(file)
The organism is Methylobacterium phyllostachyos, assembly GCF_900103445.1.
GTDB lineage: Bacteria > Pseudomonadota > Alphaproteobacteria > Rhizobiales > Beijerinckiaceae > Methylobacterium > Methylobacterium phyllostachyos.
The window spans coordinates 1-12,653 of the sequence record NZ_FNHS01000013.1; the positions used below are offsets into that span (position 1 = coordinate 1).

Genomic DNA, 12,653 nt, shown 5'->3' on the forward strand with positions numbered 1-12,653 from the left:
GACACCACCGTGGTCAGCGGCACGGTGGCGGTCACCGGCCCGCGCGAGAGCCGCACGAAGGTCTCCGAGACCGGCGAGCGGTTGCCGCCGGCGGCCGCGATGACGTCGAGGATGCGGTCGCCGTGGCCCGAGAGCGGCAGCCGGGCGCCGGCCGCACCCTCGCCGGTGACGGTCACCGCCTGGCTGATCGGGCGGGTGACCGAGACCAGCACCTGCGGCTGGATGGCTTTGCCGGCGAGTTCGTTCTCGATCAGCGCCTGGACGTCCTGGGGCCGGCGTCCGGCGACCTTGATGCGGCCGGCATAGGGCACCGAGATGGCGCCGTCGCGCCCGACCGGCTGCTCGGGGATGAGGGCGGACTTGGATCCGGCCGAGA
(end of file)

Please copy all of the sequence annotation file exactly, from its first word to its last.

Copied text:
The organism is Methylobacterium phyllostachyos, assembly GCF_900103445.1.
GTDB lineage: Bacteria > Pseudomonadota > Alphaproteobacteria > Rhizobiales > Beijerinckiaceae > Methylobacterium > Methylobacterium phyllostachyos.
The window spans coordinates 1-12,653 of the sequence record NZ_FNHS01000013.1; the positions used below are offsets into that span (position 1 = coordinate 1).

Genomic DNA, 12,653 nt, shown 5'->3' on the forward strand with positions numbered 1-12,653 from the left:
GACACCACCGTGGTCAGCGGCACGGTGGCGGTCACCGGCCCGCGCGAGAGCCGCACGAAGGTCTCCGAGACCGGCGAGCGGTTGCCGCCGGCGGCCGCGATGACGTCGAGGATGCGGTCGCCGTGGCCCGAGAGCGGCAGCCGGGCGCCGGCCGCACCCTCGCCGGTGACGGTCACCGCCTGGCTGATCGGGCGGGTGACCGAGACCAGCACCTGCGGCTGGATGGCTTTGCCGGCGAGTTCGTTCTCGATCAGCGCCTGGACGTCCTGGGGCCGGCGTCCGGCGACCTTGATGCGGCCGGCATAGGGCACCGAGATGGCGCCGTCGCGCCCGACCGGCTGCTCGGGGATGAGGGCGGACTTGGATCCGGCCGAGA